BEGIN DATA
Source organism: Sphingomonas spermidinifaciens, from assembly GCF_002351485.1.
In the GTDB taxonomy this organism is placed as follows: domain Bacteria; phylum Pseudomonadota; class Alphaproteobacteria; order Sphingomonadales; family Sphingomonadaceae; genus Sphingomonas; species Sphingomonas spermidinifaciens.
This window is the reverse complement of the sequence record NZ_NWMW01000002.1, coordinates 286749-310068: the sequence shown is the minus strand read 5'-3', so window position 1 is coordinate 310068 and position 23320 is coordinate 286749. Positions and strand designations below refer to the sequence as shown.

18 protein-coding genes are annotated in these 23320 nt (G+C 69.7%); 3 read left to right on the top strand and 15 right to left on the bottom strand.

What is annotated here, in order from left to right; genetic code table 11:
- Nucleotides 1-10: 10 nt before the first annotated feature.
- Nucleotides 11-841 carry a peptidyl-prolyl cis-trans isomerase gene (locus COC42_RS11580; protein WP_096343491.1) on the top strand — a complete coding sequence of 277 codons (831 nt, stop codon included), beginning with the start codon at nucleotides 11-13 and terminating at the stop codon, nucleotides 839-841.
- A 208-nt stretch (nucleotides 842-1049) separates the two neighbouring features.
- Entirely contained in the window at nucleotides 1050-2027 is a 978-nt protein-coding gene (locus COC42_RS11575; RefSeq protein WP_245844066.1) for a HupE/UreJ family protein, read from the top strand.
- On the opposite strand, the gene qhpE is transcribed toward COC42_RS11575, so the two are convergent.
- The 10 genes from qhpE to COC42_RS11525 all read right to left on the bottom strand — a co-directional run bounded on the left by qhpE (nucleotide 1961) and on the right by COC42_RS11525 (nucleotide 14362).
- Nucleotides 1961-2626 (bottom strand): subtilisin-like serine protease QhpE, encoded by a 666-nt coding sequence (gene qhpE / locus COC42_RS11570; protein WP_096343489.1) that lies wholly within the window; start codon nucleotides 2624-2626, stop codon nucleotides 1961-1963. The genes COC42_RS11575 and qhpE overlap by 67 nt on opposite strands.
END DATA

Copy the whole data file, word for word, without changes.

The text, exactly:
Source organism: Sphingomonas spermidinifaciens, from assembly GCF_002351485.1.
In the GTDB taxonomy this organism is placed as follows: domain Bacteria; phylum Pseudomonadota; class Alphaproteobacteria; order Sphingomonadales; family Sphingomonadaceae; genus Sphingomonas; species Sphingomonas spermidinifaciens.
This window is the reverse complement of the sequence record NZ_NWMW01000002.1, coordinates 286749-310068: the sequence shown is the minus strand read 5'-3', so window position 1 is coordinate 310068 and position 23320 is coordinate 286749. Positions and strand designations below refer to the sequence as shown.

18 protein-coding genes are annotated in these 23320 nt (G+C 69.7%); 3 read left to right on the top strand and 15 right to left on the bottom strand.

What is annotated here, in order from left to right; genetic code table 11:
- Nucleotides 1-10: 10 nt before the first annotated feature.
- Nucleotides 11-841 carry a peptidyl-prolyl cis-trans isomerase gene (locus COC42_RS11580; protein WP_096343491.1) on the top strand — a complete coding sequence of 277 codons (831 nt, stop codon included), beginning with the start codon at nucleotides 11-13 and terminating at the stop codon, nucleotides 839-841.
- A 208-nt stretch (nucleotides 842-1049) separates the two neighbouring features.
- Entirely contained in the window at nucleotides 1050-2027 is a 978-nt protein-coding gene (locus COC42_RS11575; RefSeq protein WP_245844066.1) for a HupE/UreJ family protein, read from the top strand.
- On the opposite strand, the gene qhpE is transcribed toward COC42_RS11575, so the two are convergent.
- The 10 genes from qhpE to COC42_RS11525 all read right to left on the bottom strand — a co-directional run bounded on the left by qhpE (nucleotide 1961) and on the right by COC42_RS11525 (nucleotide 14362).
- Nucleotides 1961-2626 (bottom strand): subtilisin-like serine protease QhpE, encoded by a 666-nt coding sequence (gene qhpE / locus COC42_RS11570; protein WP_096343489.1) that lies wholly within the window; start codon nucleotides 2624-2626, stop codon nucleotides 1961-1963. The genes COC42_RS11575 and qhpE overlap by 67 nt on opposite strands.